Editor’s note: This is the first article in a multipart series about advance care planning and how to operationalize an effective program in nursing homes.
The surveyor guidance under F578 (Request/Refuse/Discontinue Treatment; Formulate Advance Directives) in Appendix PP of the State Operations Manual defines and discusses advance care planning as follows:
“Advance care planning” is a process of communication between individuals and their healthcare agents to understand, reflect on, discuss, and plan for future healthcare decisions for a time when individuals are not able to make their own healthcare decisions. …
The ability of a dying person to control decisions about medical care and daily routines has been identified as one of the key elements of quality care at the end of life. The process of advance care planning is ongoing and affords the resident, family, and others on the resident’s interdisciplinary health care team an opportunity to reassess the resident’s goals and wishes as the resident’s medical condition changes. Advance care planning is an integral aspect of the facility’s comprehensive care planning process and assures re-evaluation of the resident’s desires on a routine basis and when there is a significant change in the resident’s condition. The process can help the resident, family and interdisciplinary team prepare for the time when a resident becomes unable to make decisions or is actively dying.
But what exactly does that mean? “The commonly used definition of advance care planning is that it is a process to support a person in understanding and ensuring their values, goals, and preferences regarding future medical care,” says Shigeko (Seiko) Izumi, PhD, RN, FPCN, associate professor in the School of Nursing at Oregon Health & Science University in Portland, OR; presenter of the April 22 webinar “COVID Conversations: Team Approach To Assisting Patients With Advance Care Planning” from the Coalition for Compassionate Care of California; and co-author of “A Model to Promote Clinicians' Understanding of the Continuum of Advance Care Planning” in the Journal of Palliative Medicine (2017; 20(3):220-22).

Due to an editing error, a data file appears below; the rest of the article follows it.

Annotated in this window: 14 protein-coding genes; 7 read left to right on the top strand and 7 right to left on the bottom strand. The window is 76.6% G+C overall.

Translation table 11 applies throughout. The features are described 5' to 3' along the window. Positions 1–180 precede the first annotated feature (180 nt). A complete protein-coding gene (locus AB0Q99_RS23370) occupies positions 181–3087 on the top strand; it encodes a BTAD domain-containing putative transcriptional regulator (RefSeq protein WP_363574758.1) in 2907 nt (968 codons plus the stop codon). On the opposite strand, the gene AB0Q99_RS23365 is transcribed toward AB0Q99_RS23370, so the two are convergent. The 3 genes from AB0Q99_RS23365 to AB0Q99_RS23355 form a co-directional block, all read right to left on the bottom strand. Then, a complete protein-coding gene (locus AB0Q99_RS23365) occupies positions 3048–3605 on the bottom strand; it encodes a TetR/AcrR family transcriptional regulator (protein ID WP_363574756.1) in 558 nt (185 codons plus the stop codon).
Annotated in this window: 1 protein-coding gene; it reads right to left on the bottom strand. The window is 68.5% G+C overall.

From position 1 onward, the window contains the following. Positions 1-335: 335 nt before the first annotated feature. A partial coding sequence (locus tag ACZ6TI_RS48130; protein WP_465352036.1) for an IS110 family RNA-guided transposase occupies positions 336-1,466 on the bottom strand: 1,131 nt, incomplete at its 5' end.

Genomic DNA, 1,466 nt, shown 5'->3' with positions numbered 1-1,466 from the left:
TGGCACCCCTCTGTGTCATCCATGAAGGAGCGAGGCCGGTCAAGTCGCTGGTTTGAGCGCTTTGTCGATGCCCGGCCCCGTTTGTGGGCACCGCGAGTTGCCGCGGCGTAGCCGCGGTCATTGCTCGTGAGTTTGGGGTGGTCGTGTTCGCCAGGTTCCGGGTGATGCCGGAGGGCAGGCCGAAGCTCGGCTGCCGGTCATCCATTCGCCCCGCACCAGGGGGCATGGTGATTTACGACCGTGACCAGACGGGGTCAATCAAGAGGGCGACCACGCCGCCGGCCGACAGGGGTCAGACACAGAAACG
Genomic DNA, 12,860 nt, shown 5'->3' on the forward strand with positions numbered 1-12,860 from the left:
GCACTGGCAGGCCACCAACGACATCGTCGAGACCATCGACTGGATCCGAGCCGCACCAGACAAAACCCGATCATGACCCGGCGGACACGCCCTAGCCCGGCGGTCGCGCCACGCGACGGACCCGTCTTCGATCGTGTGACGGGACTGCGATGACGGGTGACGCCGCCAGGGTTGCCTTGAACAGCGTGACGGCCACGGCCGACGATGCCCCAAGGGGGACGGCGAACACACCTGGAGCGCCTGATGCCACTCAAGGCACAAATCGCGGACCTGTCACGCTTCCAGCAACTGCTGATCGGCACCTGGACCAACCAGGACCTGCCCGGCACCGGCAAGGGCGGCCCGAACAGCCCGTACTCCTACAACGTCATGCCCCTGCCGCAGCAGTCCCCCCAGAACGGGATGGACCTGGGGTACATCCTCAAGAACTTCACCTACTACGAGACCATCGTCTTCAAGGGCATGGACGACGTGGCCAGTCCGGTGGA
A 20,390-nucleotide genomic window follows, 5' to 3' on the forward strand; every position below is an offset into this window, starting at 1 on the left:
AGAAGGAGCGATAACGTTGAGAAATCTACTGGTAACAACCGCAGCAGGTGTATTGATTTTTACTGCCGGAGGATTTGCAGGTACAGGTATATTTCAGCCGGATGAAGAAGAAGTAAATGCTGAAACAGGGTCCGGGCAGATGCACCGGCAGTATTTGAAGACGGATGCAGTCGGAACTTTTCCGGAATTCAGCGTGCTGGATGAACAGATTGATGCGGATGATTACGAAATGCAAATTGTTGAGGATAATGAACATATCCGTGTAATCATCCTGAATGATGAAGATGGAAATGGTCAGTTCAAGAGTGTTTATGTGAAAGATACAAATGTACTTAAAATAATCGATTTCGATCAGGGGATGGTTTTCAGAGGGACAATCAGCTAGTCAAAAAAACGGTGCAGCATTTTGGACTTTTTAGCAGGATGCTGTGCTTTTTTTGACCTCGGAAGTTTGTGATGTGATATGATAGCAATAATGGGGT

“It’s very important to know the resident’s values, goals, and preferences of future care and then to share that information with families and other healthcare providers so they understand what kinds of care the resident wants when that resident is unable to make their own decisions or cannot express their wishes,” she explains.
There are two main types of advance care planning tools:
1. Advance directives. An advance directive legally identifies a healthcare surrogate or proxy to make decisions for a person when they can’t participate in those decisions (e.g., they become too ill or develop advanced dementia). An advance directive also can be used to set forth a person’s values, preferences, religious beliefs, and general treatment preferences.
The surveyor guidance under F578 in Appendix PP of the State Operations Manual specifically defines an advance directive as “a written instruction, such as a living will or durable power of attorney for health care, recognized under state law (whether statutory or as recognized by the courts of the state), relating to the provision of health care when the individual is incapacitated.” See §489.100. Federal regulations require that nursing homes determine “on admission whether the resident has an advance directive and, if not, determine[e] whether the resident wishes to formulate an advance directive.”
Advance directives can be applicable to both short-stay and long-stay residents, no matter how healthy they are, stresses Izumi. “Setting up a time to have a conversation and helping residents to identify the surrogate decision maker who can make a decision for them when the time comes are important baseline steps in the advance care planning process for all residents.”
2. Portable medical orders. These documents include, for example, POLST (Physician Orders for Life-Sustaining Treatment) forms, MOLST (Medical Orders for Life-Sustaining Treatment) forms, MOST (Medical Orders for Scope of Treatment) forms, and the much more limited do-not-resuscitate (DNR), do-not-intubate (DNI), and do-not-hospitalize (DNH) orders. A person who is quite ill or frail may want to complete physician-signed portable medical orders that detail specific treatments that person does or doesn’t want.